THE ACQUISITION OF TENSE, MODAL AND ASPECT

6.8 DISCUSSION & CONCLUSION

6.8.1 Summary of Main Findings

This work concentrated on exploring the development of the IP domain in early JC and it focused on the core TMA markers. It was found that the ability/permission modal was the first modal to be produced and used productively. The obligation, necessity, epistemic, and prediction/intention modal wi, however, were very sparse in the dataset and individual variation was significant. We saw that children rarely explore the option of overtly marking the verb for past tense and as such conclusive evidence could not be established regarding the development of the overt past tense marker. The progressive and prospective aspect markers were the first and most robust aspectual markers produced and used productively in the corpus. The omission of these markers however in contexts with aspectual meaning provides evidence of a root infinitive stage in early JC. Though TMA combinations are sporadic, whenever they co-occur within a clause, they are always consistent with the cartographic sequence of the adult system. Additionally, the distribution of the TMA markers reveals a striking correlation with the input data: progressive is most robustly attested followed by the prospective and the ability/permission modal.

137 6.8.2 Discussion

The sequence for which the various overt morphemes were attested in the IP zone and the order of productive use (based on the 2 predicate criterion) for each participant are presented in (a) and (b) respectively as follows:

91) COL:

a) Aspprogressive (1;9,28) > Aspprospective (1;11,1) > Aspcompletive and Aspretrospective (2;0,28)>

Tense (2;1,14) > Modability/permission (2;3,16) > Modwi (2;3,30) > Modobligation (2;5,14)

> Modnecessity (2;8,6)

b) Aspprogressive (1;11,1) > Aspprospective (2;0,12) > Modability/permission (2;3,30) > Modwi (2;4,15) > Tensepast (2;5,0) > Aspcompletive (2;8,6) > Aspretrospective (2;9,11)

92) ALA:

a) Aspprogressive (1;10,4) > Aspprospective (2;2,6) > Modwi (2;2,22) > Modability/permission (27;08) > Aspcompletive & Modobligation (2;4,24) > Modepestemic (2;5,23) > Aspretrospective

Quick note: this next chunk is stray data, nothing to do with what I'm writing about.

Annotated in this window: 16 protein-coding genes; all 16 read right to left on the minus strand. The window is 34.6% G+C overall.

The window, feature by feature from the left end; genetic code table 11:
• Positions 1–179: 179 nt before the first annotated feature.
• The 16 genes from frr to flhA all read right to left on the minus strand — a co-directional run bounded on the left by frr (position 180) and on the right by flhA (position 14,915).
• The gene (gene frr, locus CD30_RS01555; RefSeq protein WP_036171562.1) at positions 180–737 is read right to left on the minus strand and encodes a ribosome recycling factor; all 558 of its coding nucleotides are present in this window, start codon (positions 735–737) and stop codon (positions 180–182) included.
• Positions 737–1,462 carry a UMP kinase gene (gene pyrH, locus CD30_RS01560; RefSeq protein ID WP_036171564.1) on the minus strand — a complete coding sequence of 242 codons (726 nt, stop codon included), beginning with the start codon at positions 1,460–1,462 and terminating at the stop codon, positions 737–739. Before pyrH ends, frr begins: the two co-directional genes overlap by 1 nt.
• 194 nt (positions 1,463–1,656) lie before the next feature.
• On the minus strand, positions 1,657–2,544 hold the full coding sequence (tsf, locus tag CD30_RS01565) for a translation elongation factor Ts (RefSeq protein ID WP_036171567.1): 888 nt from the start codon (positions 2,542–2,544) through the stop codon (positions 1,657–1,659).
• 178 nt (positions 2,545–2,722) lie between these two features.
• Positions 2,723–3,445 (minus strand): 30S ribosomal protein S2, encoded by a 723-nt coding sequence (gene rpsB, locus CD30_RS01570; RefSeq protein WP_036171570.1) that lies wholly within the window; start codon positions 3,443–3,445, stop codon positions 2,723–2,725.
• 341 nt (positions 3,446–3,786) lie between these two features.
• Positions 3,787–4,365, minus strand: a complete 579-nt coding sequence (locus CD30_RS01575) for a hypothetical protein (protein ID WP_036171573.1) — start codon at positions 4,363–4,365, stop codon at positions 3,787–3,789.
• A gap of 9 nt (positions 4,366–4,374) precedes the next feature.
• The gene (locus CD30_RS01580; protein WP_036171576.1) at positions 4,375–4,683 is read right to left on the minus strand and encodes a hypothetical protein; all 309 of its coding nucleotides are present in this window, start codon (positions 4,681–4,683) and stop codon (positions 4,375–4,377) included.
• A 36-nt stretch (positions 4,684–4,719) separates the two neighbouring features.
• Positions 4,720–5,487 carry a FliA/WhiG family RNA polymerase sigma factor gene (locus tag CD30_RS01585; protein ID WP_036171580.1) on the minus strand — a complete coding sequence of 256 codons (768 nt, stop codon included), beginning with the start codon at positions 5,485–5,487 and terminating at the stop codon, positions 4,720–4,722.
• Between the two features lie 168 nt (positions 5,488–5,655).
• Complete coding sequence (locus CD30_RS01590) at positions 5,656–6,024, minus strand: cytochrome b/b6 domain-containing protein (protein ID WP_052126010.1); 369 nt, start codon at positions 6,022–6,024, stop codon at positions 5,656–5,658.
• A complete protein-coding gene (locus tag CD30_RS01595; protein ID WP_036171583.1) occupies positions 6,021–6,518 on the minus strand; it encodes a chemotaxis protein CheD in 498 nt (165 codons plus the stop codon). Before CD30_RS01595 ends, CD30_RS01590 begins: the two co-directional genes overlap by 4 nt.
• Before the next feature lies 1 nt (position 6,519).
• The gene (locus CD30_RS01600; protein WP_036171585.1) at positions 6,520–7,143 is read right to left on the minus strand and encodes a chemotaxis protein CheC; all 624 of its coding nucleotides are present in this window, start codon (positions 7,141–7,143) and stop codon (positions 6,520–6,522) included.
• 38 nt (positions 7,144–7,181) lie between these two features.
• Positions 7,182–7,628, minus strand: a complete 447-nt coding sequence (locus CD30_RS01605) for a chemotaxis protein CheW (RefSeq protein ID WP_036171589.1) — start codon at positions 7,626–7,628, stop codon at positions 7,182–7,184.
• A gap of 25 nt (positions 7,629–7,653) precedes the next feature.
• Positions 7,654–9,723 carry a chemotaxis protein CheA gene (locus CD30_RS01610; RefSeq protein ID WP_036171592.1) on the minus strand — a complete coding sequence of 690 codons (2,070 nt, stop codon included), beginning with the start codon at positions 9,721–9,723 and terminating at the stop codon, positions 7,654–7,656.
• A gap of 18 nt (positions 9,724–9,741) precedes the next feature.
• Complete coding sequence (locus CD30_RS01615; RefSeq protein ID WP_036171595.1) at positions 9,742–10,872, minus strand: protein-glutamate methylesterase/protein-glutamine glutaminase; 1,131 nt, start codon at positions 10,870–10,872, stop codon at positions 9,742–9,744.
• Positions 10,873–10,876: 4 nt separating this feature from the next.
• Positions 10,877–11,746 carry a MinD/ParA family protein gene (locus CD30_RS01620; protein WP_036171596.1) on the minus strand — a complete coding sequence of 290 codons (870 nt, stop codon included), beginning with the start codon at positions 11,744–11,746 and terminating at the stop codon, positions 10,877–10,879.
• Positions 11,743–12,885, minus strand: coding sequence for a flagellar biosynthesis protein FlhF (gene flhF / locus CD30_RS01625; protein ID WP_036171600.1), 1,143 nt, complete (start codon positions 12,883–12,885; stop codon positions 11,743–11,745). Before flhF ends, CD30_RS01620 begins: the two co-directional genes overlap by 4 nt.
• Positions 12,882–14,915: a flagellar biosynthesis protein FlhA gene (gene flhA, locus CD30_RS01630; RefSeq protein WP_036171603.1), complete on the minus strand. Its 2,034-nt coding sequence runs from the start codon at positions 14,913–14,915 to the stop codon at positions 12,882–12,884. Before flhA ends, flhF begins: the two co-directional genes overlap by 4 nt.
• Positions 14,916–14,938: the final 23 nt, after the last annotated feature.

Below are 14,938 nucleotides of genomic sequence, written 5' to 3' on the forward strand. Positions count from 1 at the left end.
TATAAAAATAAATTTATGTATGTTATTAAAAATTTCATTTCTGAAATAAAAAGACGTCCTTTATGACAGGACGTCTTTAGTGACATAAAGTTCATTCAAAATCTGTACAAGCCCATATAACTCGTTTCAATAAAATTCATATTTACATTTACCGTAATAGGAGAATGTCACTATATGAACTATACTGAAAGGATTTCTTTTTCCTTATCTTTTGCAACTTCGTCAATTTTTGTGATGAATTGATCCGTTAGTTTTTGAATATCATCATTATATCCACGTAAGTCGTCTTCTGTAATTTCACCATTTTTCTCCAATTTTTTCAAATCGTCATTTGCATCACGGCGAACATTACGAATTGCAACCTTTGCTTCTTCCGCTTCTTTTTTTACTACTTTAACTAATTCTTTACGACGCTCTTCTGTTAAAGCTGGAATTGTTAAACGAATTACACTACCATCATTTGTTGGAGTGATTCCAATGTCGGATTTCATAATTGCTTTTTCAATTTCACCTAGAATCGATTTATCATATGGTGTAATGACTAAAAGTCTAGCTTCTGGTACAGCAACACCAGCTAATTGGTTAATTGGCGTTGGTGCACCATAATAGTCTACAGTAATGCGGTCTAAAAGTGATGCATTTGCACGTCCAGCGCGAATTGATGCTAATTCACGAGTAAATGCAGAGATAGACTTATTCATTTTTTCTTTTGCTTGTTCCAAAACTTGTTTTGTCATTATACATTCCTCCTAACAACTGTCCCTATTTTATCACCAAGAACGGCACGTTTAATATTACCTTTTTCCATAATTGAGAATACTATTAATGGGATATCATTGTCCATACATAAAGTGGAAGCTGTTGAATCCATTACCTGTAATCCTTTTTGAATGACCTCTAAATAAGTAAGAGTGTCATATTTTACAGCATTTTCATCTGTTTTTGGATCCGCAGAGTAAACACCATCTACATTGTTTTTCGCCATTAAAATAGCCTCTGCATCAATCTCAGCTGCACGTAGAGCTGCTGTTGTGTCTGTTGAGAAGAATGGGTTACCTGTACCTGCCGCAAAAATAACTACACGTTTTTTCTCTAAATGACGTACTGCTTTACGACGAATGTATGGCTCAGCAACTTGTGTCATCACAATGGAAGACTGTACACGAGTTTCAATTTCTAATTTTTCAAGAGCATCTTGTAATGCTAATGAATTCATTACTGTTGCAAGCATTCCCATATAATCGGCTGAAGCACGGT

(2;6,12) > Modnecessity and Tense (2;6,22)

b) Aspprogressive (1;10,25) > Aspprospective (2;2,6) > Modability/permission (2;3,8) > Modwi ~ Aspcompletive (2;5,23) > Modepistemic (2;6,5) > Modobligation (2;6,12) > Aspretrospective (2;6,22) > Modnecessity (2;7,18) > Tensepast (2;11,1)

93) RJU:

a) Aspprogressive (1;11,4) > Aspprospective (1;11,15) > Modability/permission (1;11,26) > Modwi (2;3,1) > Modepestemic (2;4,4) > Aspretrospective & Tense (2;4,19) > Aspcompletive (2;5,3)

> Modnecessity (2;8,26) > Modobligation (2;11,25)

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b) Aspprogressive (1;11,4) > Aspprospective (1;11,26) > Modability/permission (2;0,30) > Modwi (2;6,18) > Aspretrospective (2;7,5) > Tensepast (2;8,12) > Aspcompletive (2;9,10) > Modobligation

~Modnecessity (3,0,25)

94) TYA:

a) Aspprogressive (2;1,5) > Aspprospective (2;5,24) > Aspcompletive (2;7,23) > Modability/permission (2;10,2) > Modnecessity (2;11,14) > Modwi (3;1,1) > Modobligation (3;1,15)

b) Aspprogressive (2;6,24) > Aspprospective (2;7,23) > Modability/permission (2;11,0) > Aspcompletive

(3;1,15)

95) KEM:

a) Aspprogressive (2;0,21) > Modability/permission (2;1,21) > Aspprospective (2;4,18) > Aspcompletive

(2;6,20) > Modwi (2;8,3) > Modepestemic (2;9,4) > Modobligation (2;9,18) > Tense (2;10,29)

> Modnecessity (3;0,10) > Aspretrospective (3;1,15)

b) Aspprogressive (2;0,21) > Aspprospective (2;6,4) > Modability/permission (2;7,5) > Modwi (2;8,19) > Aspcompletive (3;0,10) > Tensepast (3;0,24) > Modobligation (3;1,15)

96) SHU:

a) Aspprogressive & Aspprospective (2;1,23) > Modability/permission (2;3,14) > Aspcompletive &

Modobligation (2;6,04) > Modwi & Tense (2;6,20) > Aspretrospective (2;9,21) > Modnecessity

(2;11,16) >Modepestemic (3;0,0)

b) Aspprogressive (2;1,23) > Aspprospective (2;2,2) > Modability/permission (2;5,18) > Aspcompletive

~ Tensepast (2;9,5) > Aspretrospective (2;10,6) > Modwi (2;11,3) > Modnecessity (3;0,0) >

Modobligation (3;0,28)

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The overall sequence for which the various overt morphemes were first attested in the IP zone is therefore:

97) Aspprogressive (1;09) > Aspprospective (1;10) > Modability/permission (2;00) >

Aspcompletive & Aspretrospective (2;00) > Tense (2;01) > Modwi (2;02) >

Modepistemic (2;04) > Modobligation (2;04) > Modnecessity (2;06)

and the order of productive use (in keeping with the 2 predicate criterion) is:

98) Aspprogressive (1;10,25) > Aspprospective (1;11,26) > Modability/permission (2;0,30) >

Modwi (2;4,15) > Tensepast (2;5,0) > Aspcompletive (2;5,23) > Modepestemic (2;6,5)

> Modobligation (2;6,12) > Aspretrospective (2;6,22) > Modnecessity (2;7,18)

On the basis of frequency and productive use, the hypothesis that structure emerges overtime incrementally in a bottom-up manner may be too absolute and cannot account for the current findings. We see that all informants start building the aspectual zone with the following structure: Aspprogressive > Aspprospective > Modability/permission, but individual variation is evidenced thereafter.